As temperatures drop below zero, homeless advocates around B.C. are thinking inside, as well as outside the box to come up with solutions for housing the province's most vulnerable this winter.
On the east coast of Vancouver Island, Paul Mason, coordinator with the Campbell River Housing Resource Centre, has secured a shipping container that will house members of the city's homeless community until April 1, 2014.
The project is the first for the centre, a Campbell River Family Services program that began operating in September, and the shelter is a temporary measure as it works to obtain a permanent space for future cold seasons.
"This is a pilot project, it's never been done on the Island," Mason told The Huffington Post B.C.
The container has been converted into eight four-by-eight-foot units with bunk beds that can sleep two at a time. The rooms have been outfitted with heat, lighting and clothing hooks, and all users share a single bathroom and storage space.
Check out images of innovative housing solutions in Metro Vancouver and elsewhere. The story continues below the slideshow:
People access the space by showing up at 7 p.m. and rooms are handed out on a first-come, first-serve basis. They stay until 7 a.m. the next morning, when they can walk across the street and enjoy a hot breakfast cooked by the Radiant Life Community Church.
The container, which was originally proposed to assist Vancouver's homeless by designers at Langley's Shadow Lines Transportation Group, was previously used as temporary housing for flood victims in High River, Alberta and as a homeless shelter by the Salvation Army in Chilliwack from January to March 2011.
Maj. Larry Farley, officer in charge of the Salvation Army in Chilliwack, said the container was no longer needed after the organization carried out some renovations to its emergency homeless shelter and made more room for people inside.
"The container was an excellent short-term facility for us," he told The Huffington Post B.C.
"It gave some privacy to the individuals that were there, it was a fenced-in facility so that they were safe, they were out of the cold, and it was really for us a short-term solution to a problem for the homeless in Chilliwack."
Now in Campbell River, the container has yet to fill up for a night (only as many as 12 have slept in it at one time) but Mason said that will likely change as the weather turns colder.
The container also provides shelter for people where other facilities don't. The city's Evergreen House shelter, which is run by the Salvation Army, only permits people who are not under the influence of drugs or alcohol, and as many as 180 people were turned away in 2012, The Campbell River Mirror reported.
The new shelter won't turn anyone away for those reasons, and Mason said it's an improvement over last year, when an extreme weather facility located in the city's Lighthouse Resource Centre provided just a single room with mats on the floor.
"You had 12 to 15 people all sleeping literally beside each other, which absolutely isn't the healthiest scenario," he said.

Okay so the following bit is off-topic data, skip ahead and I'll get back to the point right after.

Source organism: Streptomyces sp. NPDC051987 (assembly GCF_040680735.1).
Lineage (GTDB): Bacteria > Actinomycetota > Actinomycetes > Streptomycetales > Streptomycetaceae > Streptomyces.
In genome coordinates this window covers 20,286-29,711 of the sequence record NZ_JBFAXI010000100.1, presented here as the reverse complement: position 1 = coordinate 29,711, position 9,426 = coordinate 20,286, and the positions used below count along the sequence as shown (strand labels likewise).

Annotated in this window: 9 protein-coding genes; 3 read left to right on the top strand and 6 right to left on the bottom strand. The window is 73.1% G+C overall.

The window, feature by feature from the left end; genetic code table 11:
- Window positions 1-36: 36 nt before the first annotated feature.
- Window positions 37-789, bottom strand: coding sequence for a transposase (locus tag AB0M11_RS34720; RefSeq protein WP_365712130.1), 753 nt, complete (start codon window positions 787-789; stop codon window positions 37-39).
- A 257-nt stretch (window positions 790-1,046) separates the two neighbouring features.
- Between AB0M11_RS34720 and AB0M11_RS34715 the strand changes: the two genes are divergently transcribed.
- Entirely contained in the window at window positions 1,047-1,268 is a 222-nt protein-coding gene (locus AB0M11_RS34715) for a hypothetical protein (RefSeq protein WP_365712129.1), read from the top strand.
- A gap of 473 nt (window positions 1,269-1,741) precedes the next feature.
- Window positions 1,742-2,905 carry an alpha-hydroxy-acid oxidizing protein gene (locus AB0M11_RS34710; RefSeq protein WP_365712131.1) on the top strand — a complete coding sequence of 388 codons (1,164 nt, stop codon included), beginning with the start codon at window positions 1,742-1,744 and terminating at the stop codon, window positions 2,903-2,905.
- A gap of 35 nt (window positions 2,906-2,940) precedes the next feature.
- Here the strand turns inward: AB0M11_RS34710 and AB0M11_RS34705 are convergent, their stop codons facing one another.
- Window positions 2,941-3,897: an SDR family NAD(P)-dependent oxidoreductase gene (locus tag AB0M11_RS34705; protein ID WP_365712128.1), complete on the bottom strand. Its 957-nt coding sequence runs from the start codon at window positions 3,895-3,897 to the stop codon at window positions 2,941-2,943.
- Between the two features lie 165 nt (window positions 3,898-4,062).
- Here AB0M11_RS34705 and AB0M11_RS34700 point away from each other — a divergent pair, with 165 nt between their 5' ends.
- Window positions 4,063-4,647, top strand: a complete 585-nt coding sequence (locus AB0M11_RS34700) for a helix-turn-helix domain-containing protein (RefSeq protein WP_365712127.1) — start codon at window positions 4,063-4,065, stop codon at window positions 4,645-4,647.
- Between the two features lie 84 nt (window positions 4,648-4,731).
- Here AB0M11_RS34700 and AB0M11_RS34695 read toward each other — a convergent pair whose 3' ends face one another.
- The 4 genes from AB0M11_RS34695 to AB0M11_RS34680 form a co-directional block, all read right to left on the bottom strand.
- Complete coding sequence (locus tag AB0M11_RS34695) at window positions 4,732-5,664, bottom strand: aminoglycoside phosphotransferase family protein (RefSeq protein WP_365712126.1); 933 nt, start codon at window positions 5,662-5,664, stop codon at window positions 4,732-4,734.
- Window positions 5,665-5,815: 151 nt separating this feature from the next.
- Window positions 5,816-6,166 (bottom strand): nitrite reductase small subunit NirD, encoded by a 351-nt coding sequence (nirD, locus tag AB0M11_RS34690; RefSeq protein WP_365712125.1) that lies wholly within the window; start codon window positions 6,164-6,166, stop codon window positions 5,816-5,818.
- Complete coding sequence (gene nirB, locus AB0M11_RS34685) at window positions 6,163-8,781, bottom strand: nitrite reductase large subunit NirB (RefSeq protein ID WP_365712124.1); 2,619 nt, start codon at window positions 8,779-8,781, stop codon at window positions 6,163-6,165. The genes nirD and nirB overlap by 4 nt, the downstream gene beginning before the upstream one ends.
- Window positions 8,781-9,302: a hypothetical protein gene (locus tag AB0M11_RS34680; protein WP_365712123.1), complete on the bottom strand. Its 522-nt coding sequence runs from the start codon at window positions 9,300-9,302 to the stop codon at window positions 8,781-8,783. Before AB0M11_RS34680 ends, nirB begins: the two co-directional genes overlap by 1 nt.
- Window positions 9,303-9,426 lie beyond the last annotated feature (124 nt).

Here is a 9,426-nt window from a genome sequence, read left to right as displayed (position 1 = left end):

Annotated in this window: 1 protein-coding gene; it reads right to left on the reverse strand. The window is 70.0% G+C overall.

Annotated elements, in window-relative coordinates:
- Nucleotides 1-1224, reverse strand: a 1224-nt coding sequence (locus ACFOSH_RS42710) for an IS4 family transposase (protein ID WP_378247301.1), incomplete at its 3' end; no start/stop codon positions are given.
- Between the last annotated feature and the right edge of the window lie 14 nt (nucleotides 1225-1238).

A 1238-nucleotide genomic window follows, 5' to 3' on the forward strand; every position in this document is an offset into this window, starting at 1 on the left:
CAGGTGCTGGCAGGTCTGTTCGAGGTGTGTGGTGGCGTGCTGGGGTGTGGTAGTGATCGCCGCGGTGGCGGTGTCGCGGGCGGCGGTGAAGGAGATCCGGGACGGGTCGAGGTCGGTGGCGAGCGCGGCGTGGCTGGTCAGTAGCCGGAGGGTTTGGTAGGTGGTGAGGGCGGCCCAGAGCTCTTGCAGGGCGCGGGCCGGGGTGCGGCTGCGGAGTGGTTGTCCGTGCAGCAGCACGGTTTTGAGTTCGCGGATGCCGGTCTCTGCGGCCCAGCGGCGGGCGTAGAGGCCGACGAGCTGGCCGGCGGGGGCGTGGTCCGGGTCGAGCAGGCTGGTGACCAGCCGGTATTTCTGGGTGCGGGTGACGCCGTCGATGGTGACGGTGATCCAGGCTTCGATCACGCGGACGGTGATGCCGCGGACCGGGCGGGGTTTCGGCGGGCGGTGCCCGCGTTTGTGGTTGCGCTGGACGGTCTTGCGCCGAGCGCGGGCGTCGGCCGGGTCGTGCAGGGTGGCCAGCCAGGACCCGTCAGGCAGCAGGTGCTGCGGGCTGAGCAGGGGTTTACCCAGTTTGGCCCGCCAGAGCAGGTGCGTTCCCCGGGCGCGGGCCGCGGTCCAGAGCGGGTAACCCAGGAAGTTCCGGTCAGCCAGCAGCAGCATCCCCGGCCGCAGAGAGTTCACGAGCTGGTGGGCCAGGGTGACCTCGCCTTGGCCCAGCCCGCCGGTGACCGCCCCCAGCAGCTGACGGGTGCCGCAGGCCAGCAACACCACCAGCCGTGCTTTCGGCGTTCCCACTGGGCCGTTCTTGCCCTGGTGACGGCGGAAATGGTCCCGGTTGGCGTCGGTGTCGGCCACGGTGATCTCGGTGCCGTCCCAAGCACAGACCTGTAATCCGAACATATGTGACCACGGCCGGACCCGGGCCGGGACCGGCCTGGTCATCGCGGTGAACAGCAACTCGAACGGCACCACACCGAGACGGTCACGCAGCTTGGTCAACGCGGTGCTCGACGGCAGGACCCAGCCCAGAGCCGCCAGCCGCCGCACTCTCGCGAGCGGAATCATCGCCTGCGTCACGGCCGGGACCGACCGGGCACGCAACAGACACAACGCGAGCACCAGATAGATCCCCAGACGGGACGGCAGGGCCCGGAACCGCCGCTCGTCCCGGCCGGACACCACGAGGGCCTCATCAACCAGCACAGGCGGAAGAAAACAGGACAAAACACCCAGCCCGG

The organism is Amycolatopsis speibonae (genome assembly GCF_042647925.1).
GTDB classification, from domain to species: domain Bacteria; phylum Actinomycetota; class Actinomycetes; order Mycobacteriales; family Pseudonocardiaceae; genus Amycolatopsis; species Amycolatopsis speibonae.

Having your own room is "much healthier, and I think a little bit more dignified too."
On the mainland, Abbotsford continues to grapple with homelessness after a summer in which city officials dumped chicken manure and allegedly slashed and pepper sprayed tents at a camp on Gladys Avenue.
Six homeless people have filed a human rights complaint against the city over those actions and a number of people have also filed lawsuits alleging that police damaged their property.
The ongoing tension between the city and its homeless community has prompted 5 and 2 Ministries, a church that serves Abbotsford's underprivileged populations, to partner with Fraser Valley Atheists, Skeptics and Humanists to build small plywood shelters as an alternative to sleeping in tents.
The doghouse-like shelters are 6.5-feet long and three feet wide, and mounted on wheels so that their occupants can move them wherever they wish to camp.
5 and 2 Ministries pastor Ward Draper said that five shelters have been built so far and at least 12 more people have requested units.
"(It's a) drastic improvement over a tent because you can insulate it better," he said. "With a fabric tent, I mean, the wind blows right through. It's hard for wind to blow through wood."
While popular with the homeless, it's not certain what the City of Abbotsford thinks of the mobile structures.
The city did not return a request for comment by deadline, and Mayor Bruce Banman told CTV News in October that he didn't have enough information about the shelters to support them.
Vancouver's homeless will have a number of places they can stay this winter. The city will offer 75 beds between its Homeless Emergency Action Team (HEAT) shelters at 21 East 5th Avenue and 862 Richards Street, as well as another 40 beds at a shelter at 201 Central Street, Coun. Kerry Jang told The Huffington Post B.C.
The difference this year is that the city will also transition stable shelter residents into interim housing at a former Ramada Hotel at 3475 East Hastings Street before being moved into permanent housing. Forty spaces will be available at the Ramada for this purpose.
"What happened before is you moved someone into a shelter, they all filled up in the first week, and then they all stay there for the entire winter, and then we move them once we have capacity," Jang said.
"What we're doing now is flowing people through when they're ready, so you could be opening up beds continuously throughout the winter."
The city will also open a women's shelter after the annual homeless count found that more women were sleeping outside than before, The Globe and Mail reported.
Details, including spaces and the shelter's location, have yet to be announced.
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